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At Jaffa Institute’s 40th anniversary gala, Herzog warns of ‘fateful hour’
The gala raised just over $1 million for the social welfare Institute’s programming.
Fabian Koldorff/Jaffa Institute
On Tuesday, under a ceiling of TV screens beaming the logo of the Jaffa Institute, the nonprofit educational and social welfare organization hosted a gala so large it required three staff members armed with maps to help the 1,100 guests locate their correct seat out of more than 100 tables in an event space near Ben Gurion Airport.
The scope of the event was a sign of how much the organization has grown since it was founded 40 years ago with $50,000, raised from 25 people on a young leadership mission from the Jewish Federation of Philadelphia. The evening, which featured Israeli President Isaac Herzog and a performance by singer-songwriter Hanan Ben Ari, raised just over $1 million for the institute’s programming.
Herzog, who opened the gala, used the speech to air a warning about the state of Israel’s political debate. Recent weeks have seen mass protests of the judicial reforms proposed by Prime Minister Benjamin Netanyahu’s government, which would significantly limit the power of the Supreme Court.
“I am very worried about what’s happening in Israeli society, we are at a fateful hour,” Herzog said. “I am a great believer in the perpetuity of Israel and its strength, and [of] the incredible people in the nation of Zion, but we all need to take responsibility for what we have built here, to defend the ability to live here together, to be able to argue without, God forbid, descending into places where we don’t want to be.”
The Jaffa Institute has an annual budget of more than $10 million and runs more than 40 programs serving 9,000 people per year — through food distribution, after-school programs, homes for at-risk youth, mobile science labs for under-resourced schools and social programming for the elderly. The organization receives a third of its funding from the Israeli government, a third from Israeli donors and a third from foreign donors.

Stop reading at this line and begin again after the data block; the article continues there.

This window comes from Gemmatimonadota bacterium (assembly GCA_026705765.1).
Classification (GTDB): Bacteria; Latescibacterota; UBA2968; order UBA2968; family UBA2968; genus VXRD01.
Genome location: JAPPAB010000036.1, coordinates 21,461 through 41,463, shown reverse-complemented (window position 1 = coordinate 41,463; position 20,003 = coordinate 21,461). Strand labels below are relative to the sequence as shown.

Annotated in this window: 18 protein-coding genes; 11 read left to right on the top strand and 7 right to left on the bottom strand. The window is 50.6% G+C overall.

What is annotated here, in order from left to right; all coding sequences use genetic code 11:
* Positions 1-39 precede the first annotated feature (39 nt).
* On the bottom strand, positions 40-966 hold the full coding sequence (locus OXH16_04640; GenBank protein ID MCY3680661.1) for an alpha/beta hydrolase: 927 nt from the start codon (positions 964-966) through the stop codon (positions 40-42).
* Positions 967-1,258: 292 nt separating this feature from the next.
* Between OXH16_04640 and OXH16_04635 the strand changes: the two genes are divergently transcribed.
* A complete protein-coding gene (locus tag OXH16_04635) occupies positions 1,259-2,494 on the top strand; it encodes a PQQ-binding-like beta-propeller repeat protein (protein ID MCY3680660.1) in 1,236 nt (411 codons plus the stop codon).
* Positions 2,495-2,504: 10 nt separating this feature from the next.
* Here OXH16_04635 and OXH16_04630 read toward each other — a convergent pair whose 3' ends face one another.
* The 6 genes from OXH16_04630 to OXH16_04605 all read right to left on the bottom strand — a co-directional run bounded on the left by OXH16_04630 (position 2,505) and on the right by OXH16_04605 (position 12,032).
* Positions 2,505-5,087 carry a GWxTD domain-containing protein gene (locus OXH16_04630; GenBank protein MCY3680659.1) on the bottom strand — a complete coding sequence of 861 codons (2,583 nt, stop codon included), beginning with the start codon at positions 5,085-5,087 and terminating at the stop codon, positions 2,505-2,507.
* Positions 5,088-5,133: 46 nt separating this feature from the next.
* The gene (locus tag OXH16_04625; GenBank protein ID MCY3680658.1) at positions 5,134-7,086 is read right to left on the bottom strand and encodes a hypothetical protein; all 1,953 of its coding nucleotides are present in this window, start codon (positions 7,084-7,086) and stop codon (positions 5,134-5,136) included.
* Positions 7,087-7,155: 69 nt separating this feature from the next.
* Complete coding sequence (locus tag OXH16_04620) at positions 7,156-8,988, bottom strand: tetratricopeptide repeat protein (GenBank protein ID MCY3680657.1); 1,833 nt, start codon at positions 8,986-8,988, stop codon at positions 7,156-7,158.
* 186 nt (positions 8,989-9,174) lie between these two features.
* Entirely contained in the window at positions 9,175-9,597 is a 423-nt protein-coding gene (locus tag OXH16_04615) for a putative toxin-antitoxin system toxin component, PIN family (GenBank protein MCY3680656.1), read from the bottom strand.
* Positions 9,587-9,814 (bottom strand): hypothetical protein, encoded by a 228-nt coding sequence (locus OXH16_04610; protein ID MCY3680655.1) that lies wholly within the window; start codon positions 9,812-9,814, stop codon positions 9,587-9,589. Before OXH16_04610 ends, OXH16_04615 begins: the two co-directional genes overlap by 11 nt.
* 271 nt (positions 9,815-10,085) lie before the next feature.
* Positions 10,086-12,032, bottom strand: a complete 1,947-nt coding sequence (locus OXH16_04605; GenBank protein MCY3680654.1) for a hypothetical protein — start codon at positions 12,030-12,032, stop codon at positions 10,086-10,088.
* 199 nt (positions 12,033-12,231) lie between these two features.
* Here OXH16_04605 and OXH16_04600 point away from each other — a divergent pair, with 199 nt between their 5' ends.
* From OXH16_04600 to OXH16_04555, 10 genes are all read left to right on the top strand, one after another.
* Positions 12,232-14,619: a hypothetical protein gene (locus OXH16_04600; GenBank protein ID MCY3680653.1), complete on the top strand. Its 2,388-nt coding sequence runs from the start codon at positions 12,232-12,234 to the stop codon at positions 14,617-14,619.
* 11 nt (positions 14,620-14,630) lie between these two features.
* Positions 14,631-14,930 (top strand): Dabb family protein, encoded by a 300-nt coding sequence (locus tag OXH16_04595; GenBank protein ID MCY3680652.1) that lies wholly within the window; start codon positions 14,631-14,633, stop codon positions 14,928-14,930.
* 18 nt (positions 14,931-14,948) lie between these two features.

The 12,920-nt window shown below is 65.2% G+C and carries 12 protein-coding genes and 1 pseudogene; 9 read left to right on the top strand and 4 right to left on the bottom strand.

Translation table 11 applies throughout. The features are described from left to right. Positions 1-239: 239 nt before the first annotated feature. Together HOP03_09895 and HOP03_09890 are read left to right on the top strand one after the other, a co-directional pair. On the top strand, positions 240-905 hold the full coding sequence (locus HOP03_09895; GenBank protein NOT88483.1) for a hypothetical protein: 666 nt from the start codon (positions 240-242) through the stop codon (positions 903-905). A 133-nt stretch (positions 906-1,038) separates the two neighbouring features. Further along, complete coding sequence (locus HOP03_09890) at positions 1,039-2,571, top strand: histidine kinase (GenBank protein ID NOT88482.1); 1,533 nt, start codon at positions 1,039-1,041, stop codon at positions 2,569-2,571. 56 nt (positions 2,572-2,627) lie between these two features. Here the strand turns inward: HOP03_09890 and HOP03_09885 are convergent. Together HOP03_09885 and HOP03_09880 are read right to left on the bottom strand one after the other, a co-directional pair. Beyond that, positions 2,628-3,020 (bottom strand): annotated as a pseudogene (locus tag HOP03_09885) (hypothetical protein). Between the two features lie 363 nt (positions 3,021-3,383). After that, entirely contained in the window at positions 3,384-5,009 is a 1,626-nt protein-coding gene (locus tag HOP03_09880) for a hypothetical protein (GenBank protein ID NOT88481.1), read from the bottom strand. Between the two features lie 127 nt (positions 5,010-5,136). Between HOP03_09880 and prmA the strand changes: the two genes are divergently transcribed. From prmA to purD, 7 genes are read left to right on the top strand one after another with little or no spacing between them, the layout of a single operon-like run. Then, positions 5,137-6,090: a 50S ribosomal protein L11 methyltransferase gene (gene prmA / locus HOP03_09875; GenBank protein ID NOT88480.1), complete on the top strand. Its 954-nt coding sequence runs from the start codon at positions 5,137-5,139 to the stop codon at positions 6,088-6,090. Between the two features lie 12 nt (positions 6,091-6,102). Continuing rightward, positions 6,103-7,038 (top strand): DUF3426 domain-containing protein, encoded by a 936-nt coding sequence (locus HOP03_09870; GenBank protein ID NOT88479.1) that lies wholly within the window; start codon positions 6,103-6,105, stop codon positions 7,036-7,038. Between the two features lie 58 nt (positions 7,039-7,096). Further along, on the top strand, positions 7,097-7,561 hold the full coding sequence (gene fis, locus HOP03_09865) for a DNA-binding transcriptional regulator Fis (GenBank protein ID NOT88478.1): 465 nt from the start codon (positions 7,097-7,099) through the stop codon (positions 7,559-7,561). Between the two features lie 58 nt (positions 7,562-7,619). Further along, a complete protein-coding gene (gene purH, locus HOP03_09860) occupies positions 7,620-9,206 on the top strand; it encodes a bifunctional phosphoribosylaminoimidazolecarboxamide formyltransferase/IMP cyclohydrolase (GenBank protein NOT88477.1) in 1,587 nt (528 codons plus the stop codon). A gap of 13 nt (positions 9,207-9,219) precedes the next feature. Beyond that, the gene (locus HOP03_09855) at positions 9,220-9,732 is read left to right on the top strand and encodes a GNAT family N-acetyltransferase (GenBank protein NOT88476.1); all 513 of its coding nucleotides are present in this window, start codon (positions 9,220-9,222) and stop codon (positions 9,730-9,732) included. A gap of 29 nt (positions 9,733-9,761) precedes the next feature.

David Portowicz and Ze’ev (Zonik) Shaham founded the organization in 1982 to try to break the cycle of poverty impacting children living in Jaffa. Since then, the organization has expanded to serve people in south Tel Aviv and cities including Bat Yam, Holon, Kiryat Malachi and Beit Shemesh.
“When I started 40 years ago, 95% of our funding came from abroad,” Portowicz said in a speech. “But today, two-thirds of it comes from within Israel, and that’s incredible.”
Last year, more than 6,000 volunteers assisted with the organization’s programs, including one in which they served more than 80,000 hot meals at 21 after-school centers to provide kids with a framework after the school day ends. The organization also provided 280 scholarships for higher education, ran summer camps for 700 kids and supported 250 Holocaust survivors, among dozens of other services.
The gala honored several supporters individually, including real estate developer Joseph Dayani, chairman of the Joseph Samuel Group in Monaco. Dayani spoke about growing up in Israel and being 10 years old when his father died. He and his brother were sent to a boarding school much like the ones that the Jaffa Institute runs. Dayani said without the school, which was run by the Jewish Agency for Israel, he never would have achieved what he has today.
“If you’ve got the right tools and the right introduction to young children, there’s hope, if you don’t let them fall into poverty,” he said. “These kids are the future of Israel, the future of the Jewish nation, and what we invest in them now the country and society will benefit from in the future.”
The gala also honored the Meitar Law Offices for their support and pro-bono work on behalf of the Jaffa Institute through the years. Like Herzog, Meitar partner Dan Geva used his speech to express his concern over current events in Israel. Geva said his firm found meaning in supporting the women of the Jaffa Institute’s Welfare to Wellbeing project, which helps chronically unemployed women with vocational training and therapy, with the hope of giving them tools to rebuild their lives.
“Even if Israel continues the process that has already begun, clipping the wings of democracy we’ve seen happening these days, we will continue to support the women,” said Geva. “We see in them, and in the people in the community, the real agents of change in society. They create a change in their families, in their community, and in our country, and the country needs that right now, especially these days.”
Herzog also stressed the importance of setting a good example within the family in his speech.
“Our actions influence our children,” he said. “When we yell instead of speaking, our children yell instead of speaking. When we push people away instead of drawing them close, our children push people away instead of drawing them close. When we raise a hand to strike someone, our children also raise a hand to strike. That’s why we must continue investing in education, to believe in the future and never give up.”